Posts for: October, 2016
Your sweet, happy baby has suddenly become a gnawing, drooling bundle of irritation. Don't worry, though, no one has switched babies on you. Your child is teething.
For most children, their first teeth begin breaking through the gums around six to nine months. Usually by age three all twenty primary (“baby”) teeth have erupted. While the duration and intensity of teething differs among children, there are some common symptoms to expect.
Top of the list, of course, is irritability from pain, discomfort and disrupted sleep. You'll also notice increased gnawing, ear rubbing, decreased appetite, gum swelling or facial rash brought on by increased saliva (drooling). Teething symptoms seem to increase about four days before a tooth begins to break through the gums and taper off about three days after.
You may occasionally see bluish swellings along the gums known as eruption cysts. These typically aren't cause for concern: Â the cyst usually “pops” and disappears as the tooth breaks through it. On the other hand, diarrhea, body rashes or fever are causes for concern — if these occur you should call us or your pediatrician for an examination.
While teething must run its course, there are some things you can do to minimize your child's discomfort:
Provide them a clean, soft teething ring or pacifier to gnaw or chew — a wet washcloth (or a cold treat for older children) may also work. Chill it first to provide a pain-reducing effect, but don't freeze it — that could burn the gums.
Use a clean finger to massage swollen gums — gently rubbing the gums helps counteract the pressure caused by an erupting tooth.
Alleviate persistent pain with medication — With your doctor's recommendation, you can give them a child's dosage of acetaminophen or ibuprofen (not aspirin), to take the edge off teething pain.
There are also things you should not do, like applying rubbing alcohol to the gums or using products with Benzocaine®, a numbing agent, with children younger than two years of age. Be sure you consult us or a physician before administering any drugs.
While it isn't pleasant at the time, teething is part of your child's dental development. With your help, you can ease their discomfort for the relatively short time it lasts.
If you would like more information on relieving discomfort during teething, please contact us or schedule an appointment for a consultation. You can also learn more about this topic by reading the Dear Doctor magazine article “Teething Troubles.”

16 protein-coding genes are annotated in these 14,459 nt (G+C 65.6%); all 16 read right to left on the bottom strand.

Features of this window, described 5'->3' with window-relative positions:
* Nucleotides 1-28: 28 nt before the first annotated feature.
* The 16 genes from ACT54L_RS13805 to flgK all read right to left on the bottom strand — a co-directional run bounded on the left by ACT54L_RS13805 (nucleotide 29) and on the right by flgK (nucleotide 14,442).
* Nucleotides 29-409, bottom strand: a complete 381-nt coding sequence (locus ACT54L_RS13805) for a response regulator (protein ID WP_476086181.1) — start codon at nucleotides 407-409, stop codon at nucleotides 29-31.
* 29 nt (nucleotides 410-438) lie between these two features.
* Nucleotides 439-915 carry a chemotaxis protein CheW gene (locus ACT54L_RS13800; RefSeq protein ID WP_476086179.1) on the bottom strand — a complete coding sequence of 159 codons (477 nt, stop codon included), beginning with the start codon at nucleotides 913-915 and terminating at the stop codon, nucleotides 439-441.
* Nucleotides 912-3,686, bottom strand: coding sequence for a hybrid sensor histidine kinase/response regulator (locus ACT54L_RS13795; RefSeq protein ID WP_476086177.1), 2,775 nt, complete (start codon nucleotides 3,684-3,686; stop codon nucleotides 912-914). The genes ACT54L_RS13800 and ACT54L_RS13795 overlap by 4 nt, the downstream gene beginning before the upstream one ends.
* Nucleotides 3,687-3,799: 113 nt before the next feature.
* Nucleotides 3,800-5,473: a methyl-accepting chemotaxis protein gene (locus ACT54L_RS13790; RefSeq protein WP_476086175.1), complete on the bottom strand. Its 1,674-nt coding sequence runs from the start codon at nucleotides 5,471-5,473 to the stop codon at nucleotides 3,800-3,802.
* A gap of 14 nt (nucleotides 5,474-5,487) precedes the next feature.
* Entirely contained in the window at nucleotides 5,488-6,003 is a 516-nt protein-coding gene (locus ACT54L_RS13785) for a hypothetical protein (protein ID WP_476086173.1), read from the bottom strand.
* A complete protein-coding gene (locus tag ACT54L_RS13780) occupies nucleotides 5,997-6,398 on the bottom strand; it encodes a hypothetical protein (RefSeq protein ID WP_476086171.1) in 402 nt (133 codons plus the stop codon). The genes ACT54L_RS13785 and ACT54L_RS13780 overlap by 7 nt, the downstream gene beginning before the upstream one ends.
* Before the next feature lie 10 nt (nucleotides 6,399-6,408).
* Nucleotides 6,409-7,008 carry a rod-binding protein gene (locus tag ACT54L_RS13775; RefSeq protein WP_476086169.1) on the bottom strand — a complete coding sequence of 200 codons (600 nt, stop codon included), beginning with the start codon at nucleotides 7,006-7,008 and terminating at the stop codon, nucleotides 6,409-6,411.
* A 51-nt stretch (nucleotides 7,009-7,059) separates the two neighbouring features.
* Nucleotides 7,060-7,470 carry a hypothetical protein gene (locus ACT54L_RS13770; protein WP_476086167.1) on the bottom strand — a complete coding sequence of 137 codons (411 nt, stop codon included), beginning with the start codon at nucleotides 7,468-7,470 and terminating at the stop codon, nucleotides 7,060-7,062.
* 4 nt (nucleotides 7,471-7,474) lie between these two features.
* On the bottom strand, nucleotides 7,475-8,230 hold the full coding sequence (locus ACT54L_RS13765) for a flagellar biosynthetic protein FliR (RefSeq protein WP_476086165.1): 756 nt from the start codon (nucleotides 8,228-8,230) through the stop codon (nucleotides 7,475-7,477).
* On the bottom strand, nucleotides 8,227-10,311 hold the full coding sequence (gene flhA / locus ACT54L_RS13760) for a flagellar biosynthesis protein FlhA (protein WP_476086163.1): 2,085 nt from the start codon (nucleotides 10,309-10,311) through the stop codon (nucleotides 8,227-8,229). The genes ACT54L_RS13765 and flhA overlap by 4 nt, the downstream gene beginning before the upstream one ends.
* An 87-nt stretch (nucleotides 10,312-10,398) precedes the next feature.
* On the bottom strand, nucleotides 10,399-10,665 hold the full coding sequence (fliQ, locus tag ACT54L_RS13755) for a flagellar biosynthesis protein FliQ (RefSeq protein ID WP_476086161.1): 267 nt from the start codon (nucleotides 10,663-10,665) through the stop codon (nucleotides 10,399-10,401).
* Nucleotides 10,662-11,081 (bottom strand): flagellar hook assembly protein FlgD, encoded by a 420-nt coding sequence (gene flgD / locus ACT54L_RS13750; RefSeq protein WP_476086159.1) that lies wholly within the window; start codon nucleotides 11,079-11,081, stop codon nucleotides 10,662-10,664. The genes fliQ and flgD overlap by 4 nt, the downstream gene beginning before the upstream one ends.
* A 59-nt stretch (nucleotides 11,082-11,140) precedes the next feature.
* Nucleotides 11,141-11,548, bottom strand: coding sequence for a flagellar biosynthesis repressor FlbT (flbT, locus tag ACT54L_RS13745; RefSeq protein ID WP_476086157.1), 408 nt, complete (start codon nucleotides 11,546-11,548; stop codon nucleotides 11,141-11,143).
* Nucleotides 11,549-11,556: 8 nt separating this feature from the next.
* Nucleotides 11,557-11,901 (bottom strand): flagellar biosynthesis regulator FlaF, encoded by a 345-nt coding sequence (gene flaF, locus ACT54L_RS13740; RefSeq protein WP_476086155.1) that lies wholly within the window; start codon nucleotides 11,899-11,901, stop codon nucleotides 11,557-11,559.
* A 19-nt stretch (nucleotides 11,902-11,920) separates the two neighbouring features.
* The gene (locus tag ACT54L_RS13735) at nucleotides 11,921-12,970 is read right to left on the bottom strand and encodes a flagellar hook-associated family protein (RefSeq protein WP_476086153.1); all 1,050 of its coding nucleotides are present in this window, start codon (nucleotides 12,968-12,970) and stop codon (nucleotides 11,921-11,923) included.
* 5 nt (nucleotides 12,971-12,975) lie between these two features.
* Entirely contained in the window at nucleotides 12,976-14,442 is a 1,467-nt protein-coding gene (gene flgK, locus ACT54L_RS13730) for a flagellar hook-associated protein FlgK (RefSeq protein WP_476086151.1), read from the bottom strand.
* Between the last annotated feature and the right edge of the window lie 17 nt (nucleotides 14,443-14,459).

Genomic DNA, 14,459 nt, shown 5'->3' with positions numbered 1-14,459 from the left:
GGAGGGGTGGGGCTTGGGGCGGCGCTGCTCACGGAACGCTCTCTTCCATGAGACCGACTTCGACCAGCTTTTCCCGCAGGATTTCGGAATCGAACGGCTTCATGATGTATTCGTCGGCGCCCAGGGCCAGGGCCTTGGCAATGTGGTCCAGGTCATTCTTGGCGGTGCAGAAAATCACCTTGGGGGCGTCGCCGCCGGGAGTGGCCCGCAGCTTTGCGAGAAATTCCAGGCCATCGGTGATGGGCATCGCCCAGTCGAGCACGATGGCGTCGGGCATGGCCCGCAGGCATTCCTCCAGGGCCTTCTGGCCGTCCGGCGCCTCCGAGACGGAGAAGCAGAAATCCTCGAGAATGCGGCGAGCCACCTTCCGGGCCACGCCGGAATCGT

When the multi-platinum recording artist, songwriter and TV personality Jason Derulo was recently asked about his ideal woman, his answer covered a remarkably broad spectrum. "There’s no specific thing," he said, "so I think it’s unfair to say what my ‘type’ is." But it turns out that there is one thing the So You Think You Can Dance judge considers essential: A beautiful smile.
"I’m not into messy teeth," Derulo said. "If the grill has spaces and different colors, it’s not my vibe."
As it turns out, he may be on to something: A number of surveys have indicated that a bright, healthy smile is often the first thing people notice when meeting someone new. Yet many are reluctant to open up that big grin because they aren’t satisfied with the way their teeth look. If you’re one of them, consider this: Modern cosmetic dentistry offers a variety of ways to improve your smile — and it may be easier and more affordable than you think.
For example, if your smile isn’t as bright as you would like it to be, teeth whitening is an effective and economical way to lighten it up. If you opt for in-office treatments, you can expect a lightening effect of up to 10 shades in a single one-hour treatment! Or, you can achieve the same effect in a week or two with a take-home kit we can custom-make for you. Either way, you’ll be safe and comfortable being treated under the supervision of a dental professional — and the results can be expected to last for up to two years, or perhaps more.
If your teeth have minor spacing irregularities, small chips or cracks, it may be possible to repair them in a single office visit via cosmetic bonding. In this process, a liquid composite resin is applied to the teeth and cured (hardened) with a special light. This high-tech material, which comes in colors to match your teeth, can be built up in layers and shaped with dental instruments to create a pleasing, natural effect.
If your smile needs more than just a touch-up, dental veneers may be the answer. These wafer-thin coverings, placed right on top of your natural teeth, can be made in a variety of shapes and colors — from a natural pearly luster to a brilliant "Hollywood white." Custom-made veneers typically involve the removal of a few millimeters of tooth enamel, making them a permanent — and irreversible — treatment. However, by making teeth look more even, closing up spaces and providing dazzling whiteness, veneers just might give you the smile you’ve always wanted.
If you would like more information about cosmetic dental treatments, please call our office to arrange a consultation. You can learn more in the Dear Doctor magazine article “Cosmetic Dentistry — A Time for Change.”